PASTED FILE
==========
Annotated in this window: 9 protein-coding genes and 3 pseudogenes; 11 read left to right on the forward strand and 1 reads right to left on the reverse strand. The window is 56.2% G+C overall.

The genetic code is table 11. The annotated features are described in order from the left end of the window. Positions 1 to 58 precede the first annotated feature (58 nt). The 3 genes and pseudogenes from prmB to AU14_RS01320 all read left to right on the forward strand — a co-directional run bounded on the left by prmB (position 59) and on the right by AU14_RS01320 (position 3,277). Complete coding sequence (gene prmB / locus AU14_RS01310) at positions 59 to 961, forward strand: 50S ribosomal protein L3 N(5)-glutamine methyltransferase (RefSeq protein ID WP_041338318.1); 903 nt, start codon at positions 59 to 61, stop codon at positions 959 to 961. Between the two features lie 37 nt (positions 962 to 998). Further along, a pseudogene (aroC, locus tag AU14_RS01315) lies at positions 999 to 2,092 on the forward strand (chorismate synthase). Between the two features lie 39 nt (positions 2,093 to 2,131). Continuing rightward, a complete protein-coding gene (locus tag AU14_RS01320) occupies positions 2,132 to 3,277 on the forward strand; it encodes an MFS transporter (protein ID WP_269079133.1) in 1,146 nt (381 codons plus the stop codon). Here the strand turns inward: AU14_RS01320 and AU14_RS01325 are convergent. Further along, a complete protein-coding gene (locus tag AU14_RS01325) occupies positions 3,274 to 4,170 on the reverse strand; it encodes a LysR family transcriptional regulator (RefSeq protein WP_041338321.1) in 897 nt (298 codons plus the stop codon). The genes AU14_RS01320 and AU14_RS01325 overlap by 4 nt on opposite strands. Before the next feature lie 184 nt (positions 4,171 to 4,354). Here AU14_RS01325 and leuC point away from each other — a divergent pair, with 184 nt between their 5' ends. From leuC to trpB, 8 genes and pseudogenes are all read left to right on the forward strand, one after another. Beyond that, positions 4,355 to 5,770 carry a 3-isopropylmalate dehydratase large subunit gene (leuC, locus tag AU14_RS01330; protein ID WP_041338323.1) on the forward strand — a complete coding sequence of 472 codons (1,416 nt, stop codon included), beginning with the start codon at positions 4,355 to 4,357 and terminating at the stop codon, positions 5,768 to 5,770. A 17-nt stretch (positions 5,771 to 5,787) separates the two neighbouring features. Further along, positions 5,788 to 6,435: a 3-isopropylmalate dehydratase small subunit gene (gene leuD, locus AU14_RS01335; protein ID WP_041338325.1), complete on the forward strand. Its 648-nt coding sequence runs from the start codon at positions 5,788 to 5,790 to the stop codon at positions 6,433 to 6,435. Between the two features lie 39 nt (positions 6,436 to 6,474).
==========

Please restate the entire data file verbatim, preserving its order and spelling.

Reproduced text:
Annotated in this window: 9 protein-coding genes and 3 pseudogenes; 11 read left to right on the forward strand and 1 reads right to left on the reverse strand. The window is 56.2% G+C overall.

The genetic code is table 11. The annotated features are described in order from the left end of the window. Positions 1 to 58 precede the first annotated feature (58 nt). The 3 genes and pseudogenes from prmB to AU14_RS01320 all read left to right on the forward strand — a co-directional run bounded on the left by prmB (position 59) and on the right by AU14_RS01320 (position 3,277). Complete coding sequence (gene prmB / locus AU14_RS01310) at positions 59 to 961, forward strand: 50S ribosomal protein L3 N(5)-glutamine methyltransferase (RefSeq protein ID WP_041338318.1); 903 nt, start codon at positions 59 to 61, stop codon at positions 959 to 961. Between the two features lie 37 nt (positions 962 to 998). Further along, a pseudogene (aroC, locus tag AU14_RS01315) lies at positions 999 to 2,092 on the forward strand (chorismate synthase). Between the two features lie 39 nt (positions 2,093 to 2,131). Continuing rightward, a complete protein-coding gene (locus tag AU14_RS01320) occupies positions 2,132 to 3,277 on the forward strand; it encodes an MFS transporter (protein ID WP_269079133.1) in 1,146 nt (381 codons plus the stop codon). Here the strand turns inward: AU14_RS01320 and AU14_RS01325 are convergent. Further along, a complete protein-coding gene (locus tag AU14_RS01325) occupies positions 3,274 to 4,170 on the reverse strand; it encodes a LysR family transcriptional regulator (RefSeq protein WP_041338321.1) in 897 nt (298 codons plus the stop codon). The genes AU14_RS01320 and AU14_RS01325 overlap by 4 nt on opposite strands. Before the next feature lie 184 nt (positions 4,171 to 4,354). Here AU14_RS01325 and leuC point away from each other — a divergent pair, with 184 nt between their 5' ends. From leuC to trpB, 8 genes and pseudogenes are all read left to right on the forward strand, one after another. Beyond that, positions 4,355 to 5,770 carry a 3-isopropylmalate dehydratase large subunit gene (leuC, locus tag AU14_RS01330; protein ID WP_041338323.1) on the forward strand — a complete coding sequence of 472 codons (1,416 nt, stop codon included), beginning with the start codon at positions 4,355 to 4,357 and terminating at the stop codon, positions 5,768 to 5,770. A 17-nt stretch (positions 5,771 to 5,787) separates the two neighbouring features. Further along, positions 5,788 to 6,435: a 3-isopropylmalate dehydratase small subunit gene (gene leuD, locus AU14_RS01335; protein ID WP_041338325.1), complete on the forward strand. Its 648-nt coding sequence runs from the start codon at positions 5,788 to 5,790 to the stop codon at positions 6,433 to 6,435. Between the two features lie 39 nt (positions 6,436 to 6,474).